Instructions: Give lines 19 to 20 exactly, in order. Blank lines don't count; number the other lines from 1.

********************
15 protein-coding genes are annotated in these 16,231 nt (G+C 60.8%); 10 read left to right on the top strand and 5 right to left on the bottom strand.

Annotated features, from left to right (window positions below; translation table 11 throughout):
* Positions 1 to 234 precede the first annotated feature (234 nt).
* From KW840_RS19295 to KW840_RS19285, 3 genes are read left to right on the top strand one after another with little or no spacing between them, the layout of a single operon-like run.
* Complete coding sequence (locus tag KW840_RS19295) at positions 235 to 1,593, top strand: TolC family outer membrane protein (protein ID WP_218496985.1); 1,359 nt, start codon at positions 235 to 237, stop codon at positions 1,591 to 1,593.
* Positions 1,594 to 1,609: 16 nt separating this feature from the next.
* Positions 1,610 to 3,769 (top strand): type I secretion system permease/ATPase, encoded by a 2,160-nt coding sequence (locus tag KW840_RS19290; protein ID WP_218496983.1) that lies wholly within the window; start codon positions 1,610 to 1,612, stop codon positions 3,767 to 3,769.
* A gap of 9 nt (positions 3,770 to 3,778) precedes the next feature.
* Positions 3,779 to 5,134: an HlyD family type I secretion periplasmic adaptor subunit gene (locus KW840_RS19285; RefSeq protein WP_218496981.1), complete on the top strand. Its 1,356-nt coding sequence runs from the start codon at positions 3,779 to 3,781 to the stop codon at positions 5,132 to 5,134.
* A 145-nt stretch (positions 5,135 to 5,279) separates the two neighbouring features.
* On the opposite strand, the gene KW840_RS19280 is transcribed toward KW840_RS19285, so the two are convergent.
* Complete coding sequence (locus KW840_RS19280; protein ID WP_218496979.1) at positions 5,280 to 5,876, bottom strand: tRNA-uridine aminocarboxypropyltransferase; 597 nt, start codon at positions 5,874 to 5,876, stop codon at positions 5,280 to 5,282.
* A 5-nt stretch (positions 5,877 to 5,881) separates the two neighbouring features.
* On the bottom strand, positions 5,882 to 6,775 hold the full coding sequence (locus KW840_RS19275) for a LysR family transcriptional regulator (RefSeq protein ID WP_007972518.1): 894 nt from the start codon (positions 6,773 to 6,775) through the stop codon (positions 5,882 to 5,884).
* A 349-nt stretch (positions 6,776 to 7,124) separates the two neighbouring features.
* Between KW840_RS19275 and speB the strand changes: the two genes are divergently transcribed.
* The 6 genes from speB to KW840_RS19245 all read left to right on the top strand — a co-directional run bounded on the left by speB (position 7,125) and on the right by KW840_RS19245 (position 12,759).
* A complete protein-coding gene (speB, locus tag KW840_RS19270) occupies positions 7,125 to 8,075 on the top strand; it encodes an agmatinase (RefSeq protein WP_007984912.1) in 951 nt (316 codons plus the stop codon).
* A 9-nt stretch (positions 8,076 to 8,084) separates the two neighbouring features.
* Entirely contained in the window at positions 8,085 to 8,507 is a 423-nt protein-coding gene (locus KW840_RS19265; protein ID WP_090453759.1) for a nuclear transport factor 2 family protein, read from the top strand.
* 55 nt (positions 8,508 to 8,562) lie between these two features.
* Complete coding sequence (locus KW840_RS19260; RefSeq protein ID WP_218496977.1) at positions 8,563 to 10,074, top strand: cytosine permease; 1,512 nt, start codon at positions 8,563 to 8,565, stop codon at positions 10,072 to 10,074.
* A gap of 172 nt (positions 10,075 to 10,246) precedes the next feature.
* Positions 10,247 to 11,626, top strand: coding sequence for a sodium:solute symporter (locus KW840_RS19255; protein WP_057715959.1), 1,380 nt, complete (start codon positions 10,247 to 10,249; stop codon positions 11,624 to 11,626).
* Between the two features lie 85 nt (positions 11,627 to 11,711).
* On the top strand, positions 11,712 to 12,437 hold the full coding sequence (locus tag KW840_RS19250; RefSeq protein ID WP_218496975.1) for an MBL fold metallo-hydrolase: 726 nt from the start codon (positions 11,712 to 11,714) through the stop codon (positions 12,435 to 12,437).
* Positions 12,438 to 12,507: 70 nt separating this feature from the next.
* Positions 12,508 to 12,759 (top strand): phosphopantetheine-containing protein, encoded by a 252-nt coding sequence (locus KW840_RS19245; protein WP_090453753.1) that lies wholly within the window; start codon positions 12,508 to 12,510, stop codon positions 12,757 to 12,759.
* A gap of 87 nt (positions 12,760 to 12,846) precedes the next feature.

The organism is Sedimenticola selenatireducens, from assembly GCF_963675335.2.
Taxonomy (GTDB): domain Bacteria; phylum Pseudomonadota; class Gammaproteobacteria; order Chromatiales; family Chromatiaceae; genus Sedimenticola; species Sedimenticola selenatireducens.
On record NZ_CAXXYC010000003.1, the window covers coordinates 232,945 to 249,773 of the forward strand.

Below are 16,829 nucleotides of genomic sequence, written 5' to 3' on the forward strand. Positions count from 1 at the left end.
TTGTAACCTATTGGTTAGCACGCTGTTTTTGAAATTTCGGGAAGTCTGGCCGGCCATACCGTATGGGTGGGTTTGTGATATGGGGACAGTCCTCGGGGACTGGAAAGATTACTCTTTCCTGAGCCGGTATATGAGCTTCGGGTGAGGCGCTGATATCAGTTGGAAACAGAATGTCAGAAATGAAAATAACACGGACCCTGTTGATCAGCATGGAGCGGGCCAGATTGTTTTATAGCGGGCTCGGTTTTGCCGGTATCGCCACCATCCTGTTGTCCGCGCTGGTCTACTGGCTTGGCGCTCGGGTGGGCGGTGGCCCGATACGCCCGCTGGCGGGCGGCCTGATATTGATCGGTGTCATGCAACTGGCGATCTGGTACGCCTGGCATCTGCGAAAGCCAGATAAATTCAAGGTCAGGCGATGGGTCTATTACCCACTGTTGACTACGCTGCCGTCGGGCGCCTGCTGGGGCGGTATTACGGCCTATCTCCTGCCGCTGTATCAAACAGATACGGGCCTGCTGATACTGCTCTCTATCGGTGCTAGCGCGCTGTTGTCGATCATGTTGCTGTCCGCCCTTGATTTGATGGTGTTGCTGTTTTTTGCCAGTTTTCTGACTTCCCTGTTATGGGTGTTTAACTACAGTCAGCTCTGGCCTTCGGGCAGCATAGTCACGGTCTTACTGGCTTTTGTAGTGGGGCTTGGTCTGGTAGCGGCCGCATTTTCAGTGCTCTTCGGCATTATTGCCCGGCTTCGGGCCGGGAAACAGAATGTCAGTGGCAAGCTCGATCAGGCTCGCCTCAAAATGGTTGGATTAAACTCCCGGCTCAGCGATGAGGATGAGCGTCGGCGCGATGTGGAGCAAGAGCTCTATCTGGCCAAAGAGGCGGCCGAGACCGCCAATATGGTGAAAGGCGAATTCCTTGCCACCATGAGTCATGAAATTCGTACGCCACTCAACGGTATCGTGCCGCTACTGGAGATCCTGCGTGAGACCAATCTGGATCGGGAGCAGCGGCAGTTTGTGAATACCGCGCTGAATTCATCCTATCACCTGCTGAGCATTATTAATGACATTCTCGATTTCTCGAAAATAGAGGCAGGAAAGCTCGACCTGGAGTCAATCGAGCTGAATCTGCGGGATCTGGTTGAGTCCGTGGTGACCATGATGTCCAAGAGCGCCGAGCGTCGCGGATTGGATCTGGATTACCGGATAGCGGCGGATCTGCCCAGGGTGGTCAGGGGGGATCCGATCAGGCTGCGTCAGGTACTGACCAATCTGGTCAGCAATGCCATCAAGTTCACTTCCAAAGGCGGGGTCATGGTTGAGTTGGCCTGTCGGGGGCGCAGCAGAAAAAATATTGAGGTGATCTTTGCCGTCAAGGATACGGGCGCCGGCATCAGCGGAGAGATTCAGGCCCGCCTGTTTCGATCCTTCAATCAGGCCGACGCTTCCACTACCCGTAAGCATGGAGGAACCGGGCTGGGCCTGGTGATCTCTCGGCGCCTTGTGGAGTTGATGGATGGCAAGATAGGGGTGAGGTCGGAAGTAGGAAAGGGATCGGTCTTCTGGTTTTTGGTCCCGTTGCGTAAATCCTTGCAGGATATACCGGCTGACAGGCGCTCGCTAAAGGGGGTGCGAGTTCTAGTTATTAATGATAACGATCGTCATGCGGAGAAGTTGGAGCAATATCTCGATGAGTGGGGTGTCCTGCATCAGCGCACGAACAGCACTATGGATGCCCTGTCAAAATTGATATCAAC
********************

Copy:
* A 9-nt stretch (positions 8,076 to 8,084) separates the two neighbouring features.
* Entirely contained in the window at positions 8,085 to 8,507 is a 423-nt protein-coding gene (locus KW840_RS19265; protein ID WP_090453759.1) for a nuclear transport factor 2 family protein, read from the top strand.